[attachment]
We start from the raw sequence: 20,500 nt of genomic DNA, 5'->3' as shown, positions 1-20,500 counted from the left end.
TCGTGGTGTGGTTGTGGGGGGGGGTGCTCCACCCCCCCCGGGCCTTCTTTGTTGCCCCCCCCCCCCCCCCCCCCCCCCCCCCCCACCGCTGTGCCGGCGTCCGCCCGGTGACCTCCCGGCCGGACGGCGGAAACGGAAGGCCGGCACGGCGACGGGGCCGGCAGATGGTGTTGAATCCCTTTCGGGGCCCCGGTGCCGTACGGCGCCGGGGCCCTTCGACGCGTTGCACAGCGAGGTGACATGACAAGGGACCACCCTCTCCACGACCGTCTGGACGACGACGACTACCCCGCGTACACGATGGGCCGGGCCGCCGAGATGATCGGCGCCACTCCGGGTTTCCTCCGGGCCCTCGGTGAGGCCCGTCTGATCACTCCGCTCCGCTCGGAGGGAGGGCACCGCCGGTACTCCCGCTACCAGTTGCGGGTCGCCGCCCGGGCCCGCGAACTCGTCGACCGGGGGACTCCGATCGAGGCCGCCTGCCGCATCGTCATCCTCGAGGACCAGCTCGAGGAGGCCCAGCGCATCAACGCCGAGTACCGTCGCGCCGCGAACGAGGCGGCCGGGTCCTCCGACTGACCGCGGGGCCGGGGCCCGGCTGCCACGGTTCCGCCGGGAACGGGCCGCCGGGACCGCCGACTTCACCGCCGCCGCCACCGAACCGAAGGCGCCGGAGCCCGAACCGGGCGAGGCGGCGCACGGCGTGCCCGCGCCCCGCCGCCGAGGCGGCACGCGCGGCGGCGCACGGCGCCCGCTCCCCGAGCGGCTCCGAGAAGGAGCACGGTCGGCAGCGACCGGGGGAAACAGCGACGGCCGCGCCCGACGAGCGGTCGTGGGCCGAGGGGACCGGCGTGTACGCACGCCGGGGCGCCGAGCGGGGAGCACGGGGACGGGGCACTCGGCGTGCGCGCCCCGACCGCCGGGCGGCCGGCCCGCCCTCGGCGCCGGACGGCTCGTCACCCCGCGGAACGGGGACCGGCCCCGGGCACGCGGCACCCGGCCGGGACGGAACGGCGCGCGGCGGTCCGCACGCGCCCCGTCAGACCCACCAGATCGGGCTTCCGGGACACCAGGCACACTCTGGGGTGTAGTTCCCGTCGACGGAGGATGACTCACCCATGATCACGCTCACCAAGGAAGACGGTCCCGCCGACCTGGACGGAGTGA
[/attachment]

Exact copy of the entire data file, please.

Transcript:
We start from the raw sequence: 20,500 nt of genomic DNA, 5'->3' as shown, positions 1-20,500 counted from the left end.
TCGTGGTGTGGTTGTGGGGGGGGGTGCTCCACCCCCCCCGGGCCTTCTTTGTTGCCCCCCCCCCCCCCCCCCCCCCCCCCCCCCACCGCTGTGCCGGCGTCCGCCCGGTGACCTCCCGGCCGGACGGCGGAAACGGAAGGCCGGCACGGCGACGGGGCCGGCAGATGGTGTTGAATCCCTTTCGGGGCCCCGGTGCCGTACGGCGCCGGGGCCCTTCGACGCGTTGCACAGCGAGGTGACATGACAAGGGACCACCCTCTCCACGACCGTCTGGACGACGACGACTACCCCGCGTACACGATGGGCCGGGCCGCCGAGATGATCGGCGCCACTCCGGGTTTCCTCCGGGCCCTCGGTGAGGCCCGTCTGATCACTCCGCTCCGCTCGGAGGGAGGGCACCGCCGGTACTCCCGCTACCAGTTGCGGGTCGCCGCCCGGGCCCGCGAACTCGTCGACCGGGGGACTCCGATCGAGGCCGCCTGCCGCATCGTCATCCTCGAGGACCAGCTCGAGGAGGCCCAGCGCATCAACGCCGAGTACCGTCGCGCCGCGAACGAGGCGGCCGGGTCCTCCGACTGACCGCGGGGCCGGGGCCCGGCTGCCACGGTTCCGCCGGGAACGGGCCGCCGGGACCGCCGACTTCACCGCCGCCGCCACCGAACCGAAGGCGCCGGAGCCCGAACCGGGCGAGGCGGCGCACGGCGTGCCCGCGCCCCGCCGCCGAGGCGGCACGCGCGGCGGCGCACGGCGCCCGCTCCCCGAGCGGCTCCGAGAAGGAGCACGGTCGGCAGCGACCGGGGGAAACAGCGACGGCCGCGCCCGACGAGCGGTCGTGGGCCGAGGGGACCGGCGTGTACGCACGCCGGGGCGCCGAGCGGGGAGCACGGGGACGGGGCACTCGGCGTGCGCGCCCCGACCGCCGGGCGGCCGGCCCGCCCTCGGCGCCGGACGGCTCGTCACCCCGCGGAACGGGGACCGGCCCCGGGCACGCGGCACCCGGCCGGGACGGAACGGCGCGCGGCGGTCCGCACGCGCCCCGTCAGACCCACCAGATCGGGCTTCCGGGACACCAGGCACACTCTGGGGTGTAGTTCCCGTCGACGGAGGATGACTCACCCATGATCACGCTCACCAAGGAAGACGGTCCCGCCGACCTGGACGGAGTGA